Common leaks in households include worn toilet flappers, dripping faucets, and leaking valves. The EPA offers many solutions for both checking leaks and fixing easy leaks around your home.
To Check For Leaks:
- Look at your water usage during the colder months. A family of four should not exceed 12,000 gallons. If you have, this could mean there are some bad leaks.
- Check the water meter before and after a two-hour period. If the meter does not read the same for both times, then there is most likely a leak.
- Check for toilet leaks by adding a few drops of food coloring into the toilet tank and checking the bowl after 15 minutes. If any of the food coloring is visible in the bowl, there is a leak.
- Check for surface leaks by examining faucet gaskets and pipe fittings for any water on the outside of them.
To Fix Leaks:
- Easily replace your toilet flapper from a hardware store or a plumber. Bring your broken toilet flapper in order to purchase the correct type.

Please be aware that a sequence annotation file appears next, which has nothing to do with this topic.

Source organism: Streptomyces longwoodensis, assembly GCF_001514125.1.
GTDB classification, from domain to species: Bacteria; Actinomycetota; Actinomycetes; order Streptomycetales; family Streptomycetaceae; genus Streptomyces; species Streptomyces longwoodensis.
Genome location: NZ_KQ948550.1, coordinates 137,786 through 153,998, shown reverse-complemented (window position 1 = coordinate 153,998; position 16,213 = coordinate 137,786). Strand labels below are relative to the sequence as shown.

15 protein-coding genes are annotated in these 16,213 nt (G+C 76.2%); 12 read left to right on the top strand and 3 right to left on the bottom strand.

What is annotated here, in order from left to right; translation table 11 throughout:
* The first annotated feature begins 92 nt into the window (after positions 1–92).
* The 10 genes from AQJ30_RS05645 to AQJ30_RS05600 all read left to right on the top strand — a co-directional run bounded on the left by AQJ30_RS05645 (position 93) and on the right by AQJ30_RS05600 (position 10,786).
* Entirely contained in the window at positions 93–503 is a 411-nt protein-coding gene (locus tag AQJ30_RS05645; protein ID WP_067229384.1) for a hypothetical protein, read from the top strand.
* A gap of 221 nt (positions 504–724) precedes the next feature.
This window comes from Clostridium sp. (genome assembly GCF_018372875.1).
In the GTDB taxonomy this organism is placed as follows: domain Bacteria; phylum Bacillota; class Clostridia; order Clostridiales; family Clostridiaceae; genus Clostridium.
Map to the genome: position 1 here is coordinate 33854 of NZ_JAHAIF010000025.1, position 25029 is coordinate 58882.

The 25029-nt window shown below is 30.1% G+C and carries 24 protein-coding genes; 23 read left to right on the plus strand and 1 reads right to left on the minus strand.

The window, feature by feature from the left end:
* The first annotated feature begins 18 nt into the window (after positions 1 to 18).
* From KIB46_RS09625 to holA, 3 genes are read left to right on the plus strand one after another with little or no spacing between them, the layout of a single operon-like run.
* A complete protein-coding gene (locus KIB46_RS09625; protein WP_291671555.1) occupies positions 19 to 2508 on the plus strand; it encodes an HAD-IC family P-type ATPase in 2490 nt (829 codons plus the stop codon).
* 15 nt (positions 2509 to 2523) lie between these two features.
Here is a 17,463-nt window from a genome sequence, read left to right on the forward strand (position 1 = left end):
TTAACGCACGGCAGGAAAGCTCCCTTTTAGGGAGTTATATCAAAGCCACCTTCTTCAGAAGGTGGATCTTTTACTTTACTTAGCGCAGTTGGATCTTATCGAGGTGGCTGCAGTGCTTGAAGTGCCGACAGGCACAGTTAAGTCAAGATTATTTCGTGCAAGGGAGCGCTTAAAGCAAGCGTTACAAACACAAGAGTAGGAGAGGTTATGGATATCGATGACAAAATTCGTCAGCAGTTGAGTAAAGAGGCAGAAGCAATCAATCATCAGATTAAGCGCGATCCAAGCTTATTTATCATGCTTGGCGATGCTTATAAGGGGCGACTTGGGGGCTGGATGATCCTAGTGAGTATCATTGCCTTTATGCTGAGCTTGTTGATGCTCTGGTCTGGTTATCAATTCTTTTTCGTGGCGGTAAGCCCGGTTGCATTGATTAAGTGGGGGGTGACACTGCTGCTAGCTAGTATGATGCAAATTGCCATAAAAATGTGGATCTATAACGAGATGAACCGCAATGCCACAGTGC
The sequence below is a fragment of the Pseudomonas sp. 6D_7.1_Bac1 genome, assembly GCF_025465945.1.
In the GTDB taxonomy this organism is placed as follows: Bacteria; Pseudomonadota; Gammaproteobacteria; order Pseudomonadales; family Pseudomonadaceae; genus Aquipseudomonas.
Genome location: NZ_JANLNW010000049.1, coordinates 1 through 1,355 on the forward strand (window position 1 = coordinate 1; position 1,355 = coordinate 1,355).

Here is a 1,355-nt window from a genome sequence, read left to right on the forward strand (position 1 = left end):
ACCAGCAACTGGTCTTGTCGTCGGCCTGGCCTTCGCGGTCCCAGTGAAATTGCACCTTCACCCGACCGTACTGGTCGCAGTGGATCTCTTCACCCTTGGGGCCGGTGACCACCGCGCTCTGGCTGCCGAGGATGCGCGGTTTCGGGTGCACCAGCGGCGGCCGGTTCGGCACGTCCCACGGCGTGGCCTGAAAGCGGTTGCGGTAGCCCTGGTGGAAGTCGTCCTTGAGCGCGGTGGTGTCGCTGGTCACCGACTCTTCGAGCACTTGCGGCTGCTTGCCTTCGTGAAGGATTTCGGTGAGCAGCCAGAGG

- Pipe tape, or Teflon tape, can be used to seal a variety of pipe leaks around the home.
- Replace outdoor hoses or repair them with pipe tape and rubber washers.
If any leak seems too extreme to handle on your own, be sure to call a local plumber and start saving water and money in your household right away!
What if you could reduce your food waste in the kitchen and save money while doing it? When shopping for groceries we can be swayed by merely a ten cent price difference in brands, but in the kitchen we so often throw our money away unknowingly. Although you won’t get a fine for tossing your food scraps in the garbage like in Seattle, you can take steps to starve the landfill while swelling your wallet.
Studies from the USDA in 2010 reveal that 31% of the retail and consumer food supply went uneaten. That’s nearly 133 billion pounds of food waste, equating to $161 billion dollars lost! These are some large numbers to fully comprehend their magnitude, but on a smaller level, about 20 pounds of food per person per month gets wasted.